How To Watch Comet Leonard's Return To Earth's Orbit After A 70,000 Year Hiatus

comet leonard
Comet Leonard is set to debut in the night skies during the first part of December. This will be the first time the comet has been this close in roughly 70,000 years.

Stargazers have been seeing a lot of action in the night sky as of late. Just last month the Leonid meteor shower put on a show of shooting stars. Earlier in November, NASA was able to track an earthgrazer meteor for an astonishing 186 miles as it traveled across the lower southeast of the United States. And now in the first days of December, onlookers will be able to view Comet Leonard for the first time in about 70,000 years.

Comet Leonard was discovered in January 2021 as it was out past Mars as a faint smudge by G.J. Leonard at the Mount Lemmone Observatory. Comet Leonard is considered to be an inbound long period comet. Long period comets are those that have highly eccentric orbits and periods ranging from 200 years to thousands or even millions of years. A comet itself is an icy, small Solar System body and as it passes near to the Sun warms and begins releasing gasses, or outgassing. This is what produces the visible coma, or what is often referred to as a tail.

leonard comet
It is perhaps a good thing that Leonard has been around the block before. This is because first-time contact comets often become unusually bright as fresh ice sublimates in a fury. When this occurs, it can artificially inflate the predicted brightness as it approaches and give false expectations to just how bright it will appear. Often these first timers will simply fizzle out and produce a lackluster apparition. So, being Comet Leonard has been around before, it may lead to more reliable estimations as to its brightness.

Up until now, Leonard has only been viewable with a telescope or possibly a pair of 50-mm binoculars. But as Leonard gets closer in the next few days, it should become a faint, naked-eye object. Leonard will pass the bright globular cluster M3 on December 2nd and then shoot past just north of Arcturus on December 6th. While having Arcturus nearby, it should make it a bit easier for the untrained eye to spot and follow the comet.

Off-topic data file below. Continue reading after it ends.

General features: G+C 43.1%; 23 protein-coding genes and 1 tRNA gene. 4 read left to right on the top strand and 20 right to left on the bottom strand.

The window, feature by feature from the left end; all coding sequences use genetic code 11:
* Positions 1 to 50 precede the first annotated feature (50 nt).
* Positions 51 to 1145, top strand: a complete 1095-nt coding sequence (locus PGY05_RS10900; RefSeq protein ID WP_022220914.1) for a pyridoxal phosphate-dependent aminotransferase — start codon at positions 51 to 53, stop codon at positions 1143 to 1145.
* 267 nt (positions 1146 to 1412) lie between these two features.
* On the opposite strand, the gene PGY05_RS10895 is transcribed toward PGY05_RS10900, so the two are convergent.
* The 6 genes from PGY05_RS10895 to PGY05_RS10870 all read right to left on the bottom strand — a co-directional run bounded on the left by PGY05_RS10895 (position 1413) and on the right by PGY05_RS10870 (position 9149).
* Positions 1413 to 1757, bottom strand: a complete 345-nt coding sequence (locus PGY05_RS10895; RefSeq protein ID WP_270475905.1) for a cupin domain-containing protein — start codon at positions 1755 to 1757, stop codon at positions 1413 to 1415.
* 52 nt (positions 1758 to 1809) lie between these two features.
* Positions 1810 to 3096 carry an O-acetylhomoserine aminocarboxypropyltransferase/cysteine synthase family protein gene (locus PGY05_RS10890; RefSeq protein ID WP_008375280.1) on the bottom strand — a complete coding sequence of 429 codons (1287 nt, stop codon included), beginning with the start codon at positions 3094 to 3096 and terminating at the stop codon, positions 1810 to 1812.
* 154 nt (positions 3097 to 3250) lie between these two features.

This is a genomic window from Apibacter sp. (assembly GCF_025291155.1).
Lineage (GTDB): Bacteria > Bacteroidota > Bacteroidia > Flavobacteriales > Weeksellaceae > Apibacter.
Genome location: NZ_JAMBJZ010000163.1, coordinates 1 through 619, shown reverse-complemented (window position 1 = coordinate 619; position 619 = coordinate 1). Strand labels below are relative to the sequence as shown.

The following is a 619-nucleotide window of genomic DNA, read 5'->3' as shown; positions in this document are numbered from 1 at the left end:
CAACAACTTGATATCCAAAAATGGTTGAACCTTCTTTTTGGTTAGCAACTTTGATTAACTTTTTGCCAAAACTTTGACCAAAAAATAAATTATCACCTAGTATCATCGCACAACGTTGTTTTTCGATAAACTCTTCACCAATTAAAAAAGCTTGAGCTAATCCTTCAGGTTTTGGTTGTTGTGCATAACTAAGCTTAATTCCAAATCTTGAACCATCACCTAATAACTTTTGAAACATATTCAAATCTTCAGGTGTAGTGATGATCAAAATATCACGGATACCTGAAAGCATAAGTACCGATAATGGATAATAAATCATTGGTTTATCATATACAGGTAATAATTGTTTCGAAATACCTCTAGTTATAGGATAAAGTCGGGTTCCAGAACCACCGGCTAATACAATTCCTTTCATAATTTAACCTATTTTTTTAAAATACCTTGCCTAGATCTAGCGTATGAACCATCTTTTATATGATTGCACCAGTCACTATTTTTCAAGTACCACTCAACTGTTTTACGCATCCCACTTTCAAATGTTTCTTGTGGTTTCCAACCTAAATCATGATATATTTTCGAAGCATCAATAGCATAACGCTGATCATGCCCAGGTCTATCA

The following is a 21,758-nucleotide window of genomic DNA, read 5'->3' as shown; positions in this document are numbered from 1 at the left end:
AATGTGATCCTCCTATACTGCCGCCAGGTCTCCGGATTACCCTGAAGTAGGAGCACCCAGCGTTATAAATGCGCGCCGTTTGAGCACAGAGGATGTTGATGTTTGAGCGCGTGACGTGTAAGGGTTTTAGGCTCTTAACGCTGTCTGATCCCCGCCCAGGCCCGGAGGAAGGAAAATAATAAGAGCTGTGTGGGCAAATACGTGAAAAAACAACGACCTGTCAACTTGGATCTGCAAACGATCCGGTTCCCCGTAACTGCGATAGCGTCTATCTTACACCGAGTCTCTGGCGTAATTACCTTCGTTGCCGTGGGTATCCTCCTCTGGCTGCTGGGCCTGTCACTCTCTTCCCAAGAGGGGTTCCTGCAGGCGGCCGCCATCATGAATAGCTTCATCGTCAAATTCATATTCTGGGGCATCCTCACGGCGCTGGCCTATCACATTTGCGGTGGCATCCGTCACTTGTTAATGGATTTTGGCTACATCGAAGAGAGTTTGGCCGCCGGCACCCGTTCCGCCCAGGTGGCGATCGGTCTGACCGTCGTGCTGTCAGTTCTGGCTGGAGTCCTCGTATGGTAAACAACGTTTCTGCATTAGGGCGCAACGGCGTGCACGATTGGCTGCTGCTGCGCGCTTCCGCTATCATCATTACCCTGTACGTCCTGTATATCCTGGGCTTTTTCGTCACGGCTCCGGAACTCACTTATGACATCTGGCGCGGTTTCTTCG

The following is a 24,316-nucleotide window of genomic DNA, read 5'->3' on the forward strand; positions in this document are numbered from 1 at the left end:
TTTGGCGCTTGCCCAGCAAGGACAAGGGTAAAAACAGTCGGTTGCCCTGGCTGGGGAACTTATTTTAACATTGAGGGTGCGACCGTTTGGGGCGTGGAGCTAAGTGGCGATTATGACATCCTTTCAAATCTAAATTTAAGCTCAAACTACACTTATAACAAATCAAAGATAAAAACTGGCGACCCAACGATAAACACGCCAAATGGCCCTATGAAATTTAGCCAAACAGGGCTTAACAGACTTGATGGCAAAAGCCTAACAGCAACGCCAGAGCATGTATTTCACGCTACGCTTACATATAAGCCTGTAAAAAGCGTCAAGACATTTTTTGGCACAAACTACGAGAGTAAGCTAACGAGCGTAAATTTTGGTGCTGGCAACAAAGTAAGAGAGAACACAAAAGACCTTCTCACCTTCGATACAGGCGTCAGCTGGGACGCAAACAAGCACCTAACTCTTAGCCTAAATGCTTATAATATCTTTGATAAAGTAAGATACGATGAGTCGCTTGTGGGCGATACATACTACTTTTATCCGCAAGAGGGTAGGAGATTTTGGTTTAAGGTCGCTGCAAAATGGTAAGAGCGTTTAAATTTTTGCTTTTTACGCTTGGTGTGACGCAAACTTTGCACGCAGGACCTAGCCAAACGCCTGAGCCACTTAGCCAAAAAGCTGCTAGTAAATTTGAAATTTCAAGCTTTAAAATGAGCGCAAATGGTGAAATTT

leonard path
As of right now, Leonard has a small but ornate tail. But if the comet's dust production rate increases as it approaches the Sun and becomes more active, it may boost the comet's brightness above current predictions. Observers of the comet should also be aware to look for what is called an anti-tail, or or a narrow, spike-like appendage pointing in the direction opposite of the tail. These form when we see larger cometary dust particles deposited along the comet's orbit edge-on. Some astronomers think this view may be possible around December 8th as the Earth will cross the orbital plane of the comet and those in the Northern Hemisphere will view Leonard edge-on.

Comet Leonard will pass closest to Earth on December 12th at approximately 34.9 million kilometers away. It will then pass by Venus and then make its closest pass to the Sun again on January 3, 2022. Those in the Northern Hemisphere will have the best chance of spotting Leonard in the first half of December and then it will shift to those in the Southern Hemisphere around mid-December.